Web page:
In use what I did was to feed in audio at a low level and slowly increase it to the point where I heard no further increase. This indicated I had reached the threshold of the audio limiter. From there you can increase the audio input level just a little further if you want the transmitter to make gentle corrections to the audio level, or more if you want it to exert more level control… knowledgeable users will soon get the feel of how different audio input levels control the eventual sound of their “radio station”. But again, even with standard line out levels from fixed output sources or headphone outputs I found the results always seemed good.
Hum is a major issue often encountered in home AM transmitters and it is usually caused by the interaction of the transmitted signal and your home’s AC wiring. I have dealt with hum issues with every home AM transmitter I’ve ever owned and have found that with patience and diligence it can usually be reduced or eliminated by experimenting with antenna and radio location and grounding considerations for the transmitter. Often, connecting the transmitter’s ground terminal to a ground will eliminate this kind of hum. Although an actual ground rod driven into the ground or a cold water pipe are usually best you can also try using a screw in the center of an AC outlet (please be very careful working around AC outlets). If you’re really lazy you can try a cabinet screw on a desktop PC which is usually grounded by a 3 prong AC plug. This actually worked for me when I used the transmitter fed from that desktop PC’s sound card. Again, hum is an annoyance with any home AM transmitter and it sometimes requires a bit of experimenting to deal with it.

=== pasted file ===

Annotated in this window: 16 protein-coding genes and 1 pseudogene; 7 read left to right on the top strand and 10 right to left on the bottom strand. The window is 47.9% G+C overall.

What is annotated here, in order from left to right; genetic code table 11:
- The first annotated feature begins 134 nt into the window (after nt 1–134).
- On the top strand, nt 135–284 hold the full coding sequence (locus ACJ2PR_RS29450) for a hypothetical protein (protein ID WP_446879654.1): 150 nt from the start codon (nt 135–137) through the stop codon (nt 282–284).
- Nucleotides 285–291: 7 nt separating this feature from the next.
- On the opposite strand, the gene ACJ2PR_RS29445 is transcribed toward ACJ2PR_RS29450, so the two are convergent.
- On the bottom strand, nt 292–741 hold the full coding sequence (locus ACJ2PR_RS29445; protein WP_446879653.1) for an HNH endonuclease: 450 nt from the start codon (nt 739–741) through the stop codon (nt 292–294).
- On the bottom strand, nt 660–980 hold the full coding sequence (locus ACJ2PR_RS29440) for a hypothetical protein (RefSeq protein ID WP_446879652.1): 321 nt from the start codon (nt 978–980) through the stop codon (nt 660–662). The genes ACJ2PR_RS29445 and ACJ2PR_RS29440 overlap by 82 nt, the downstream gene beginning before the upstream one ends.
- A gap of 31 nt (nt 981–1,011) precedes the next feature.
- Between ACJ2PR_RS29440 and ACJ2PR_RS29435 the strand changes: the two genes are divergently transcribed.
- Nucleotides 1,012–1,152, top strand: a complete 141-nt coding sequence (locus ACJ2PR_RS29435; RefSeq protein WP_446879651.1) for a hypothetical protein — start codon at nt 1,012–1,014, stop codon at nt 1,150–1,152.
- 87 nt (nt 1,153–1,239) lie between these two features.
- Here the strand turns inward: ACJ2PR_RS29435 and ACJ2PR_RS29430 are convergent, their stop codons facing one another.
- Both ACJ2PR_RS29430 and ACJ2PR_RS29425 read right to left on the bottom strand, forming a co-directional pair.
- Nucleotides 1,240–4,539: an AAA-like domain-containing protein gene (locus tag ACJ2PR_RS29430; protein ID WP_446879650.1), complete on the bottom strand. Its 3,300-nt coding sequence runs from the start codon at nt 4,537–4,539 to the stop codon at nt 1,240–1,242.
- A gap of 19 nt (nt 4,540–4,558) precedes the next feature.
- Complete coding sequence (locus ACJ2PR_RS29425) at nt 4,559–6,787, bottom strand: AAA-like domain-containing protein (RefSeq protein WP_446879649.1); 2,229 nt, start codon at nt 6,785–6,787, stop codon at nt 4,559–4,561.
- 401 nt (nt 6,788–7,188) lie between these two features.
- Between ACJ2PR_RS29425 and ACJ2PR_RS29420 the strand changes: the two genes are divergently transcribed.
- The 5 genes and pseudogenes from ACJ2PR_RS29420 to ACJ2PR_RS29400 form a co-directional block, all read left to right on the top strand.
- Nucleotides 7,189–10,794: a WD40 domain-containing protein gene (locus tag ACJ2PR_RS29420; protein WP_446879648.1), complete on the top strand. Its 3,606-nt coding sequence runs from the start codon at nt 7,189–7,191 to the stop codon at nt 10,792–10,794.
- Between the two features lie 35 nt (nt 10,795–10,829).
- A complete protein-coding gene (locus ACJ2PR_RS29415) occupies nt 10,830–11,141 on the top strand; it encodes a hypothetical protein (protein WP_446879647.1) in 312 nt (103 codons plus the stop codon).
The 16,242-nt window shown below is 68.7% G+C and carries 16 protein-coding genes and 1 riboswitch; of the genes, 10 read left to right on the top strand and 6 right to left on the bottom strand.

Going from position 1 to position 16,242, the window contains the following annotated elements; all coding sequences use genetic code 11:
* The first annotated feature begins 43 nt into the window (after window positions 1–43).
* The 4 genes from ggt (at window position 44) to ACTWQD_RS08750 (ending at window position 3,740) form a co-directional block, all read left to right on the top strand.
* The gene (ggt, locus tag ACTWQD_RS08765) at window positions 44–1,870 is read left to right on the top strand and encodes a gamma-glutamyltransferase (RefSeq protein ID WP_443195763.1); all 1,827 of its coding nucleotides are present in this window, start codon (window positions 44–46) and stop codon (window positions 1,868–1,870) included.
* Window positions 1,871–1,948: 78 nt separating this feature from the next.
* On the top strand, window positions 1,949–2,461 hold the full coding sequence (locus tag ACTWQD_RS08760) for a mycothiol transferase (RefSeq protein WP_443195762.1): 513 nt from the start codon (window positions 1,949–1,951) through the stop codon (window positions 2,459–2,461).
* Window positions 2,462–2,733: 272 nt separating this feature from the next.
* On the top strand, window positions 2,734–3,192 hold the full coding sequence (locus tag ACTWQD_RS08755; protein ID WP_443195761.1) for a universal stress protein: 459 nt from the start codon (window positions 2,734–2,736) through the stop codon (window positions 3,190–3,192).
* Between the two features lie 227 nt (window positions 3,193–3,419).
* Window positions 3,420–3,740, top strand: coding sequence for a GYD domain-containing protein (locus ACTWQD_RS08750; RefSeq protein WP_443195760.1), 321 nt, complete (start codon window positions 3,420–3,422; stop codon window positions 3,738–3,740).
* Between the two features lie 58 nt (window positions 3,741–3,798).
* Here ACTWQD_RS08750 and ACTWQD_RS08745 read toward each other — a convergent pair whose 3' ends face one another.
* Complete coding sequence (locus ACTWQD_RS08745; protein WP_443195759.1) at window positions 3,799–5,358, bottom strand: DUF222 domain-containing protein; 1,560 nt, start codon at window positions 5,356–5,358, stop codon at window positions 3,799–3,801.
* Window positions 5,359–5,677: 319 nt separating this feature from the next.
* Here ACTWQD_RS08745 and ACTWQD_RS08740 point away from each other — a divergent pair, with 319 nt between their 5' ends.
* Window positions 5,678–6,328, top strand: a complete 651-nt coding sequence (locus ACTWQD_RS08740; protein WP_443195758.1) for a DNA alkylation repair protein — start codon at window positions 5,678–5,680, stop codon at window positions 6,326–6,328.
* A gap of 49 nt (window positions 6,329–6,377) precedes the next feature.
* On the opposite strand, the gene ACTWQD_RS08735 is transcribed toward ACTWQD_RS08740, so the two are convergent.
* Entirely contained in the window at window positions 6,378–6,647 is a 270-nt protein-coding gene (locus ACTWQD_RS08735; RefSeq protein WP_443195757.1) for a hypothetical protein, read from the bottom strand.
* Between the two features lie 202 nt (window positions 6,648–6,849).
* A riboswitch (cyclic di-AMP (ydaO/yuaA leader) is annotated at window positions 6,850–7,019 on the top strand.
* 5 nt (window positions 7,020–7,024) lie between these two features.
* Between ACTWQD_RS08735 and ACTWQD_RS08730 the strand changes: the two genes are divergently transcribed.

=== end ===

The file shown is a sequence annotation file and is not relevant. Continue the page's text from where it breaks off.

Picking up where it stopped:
Another cause of hum is ground loops which often occur when inter-connected audio components are connected to different grounds. Although I have not had a hum problem using my desktop computer’s sound card output, I tried one setup using an AC-powered boombox as an audio source and that caused a loud hum. The cure was the simple addition of an inexpensive ground loop isolator in the audio input leads such as one of these:
These items tend to come and go…if the one you want shows “Currently Unavailable” just search for “Ground Loop Isolator” and you will find several. In this application they all perform the same function…choose one with the types of connectors you need. Since the Cuthbert uses RCA plugs for audio input that is the configuration I bought.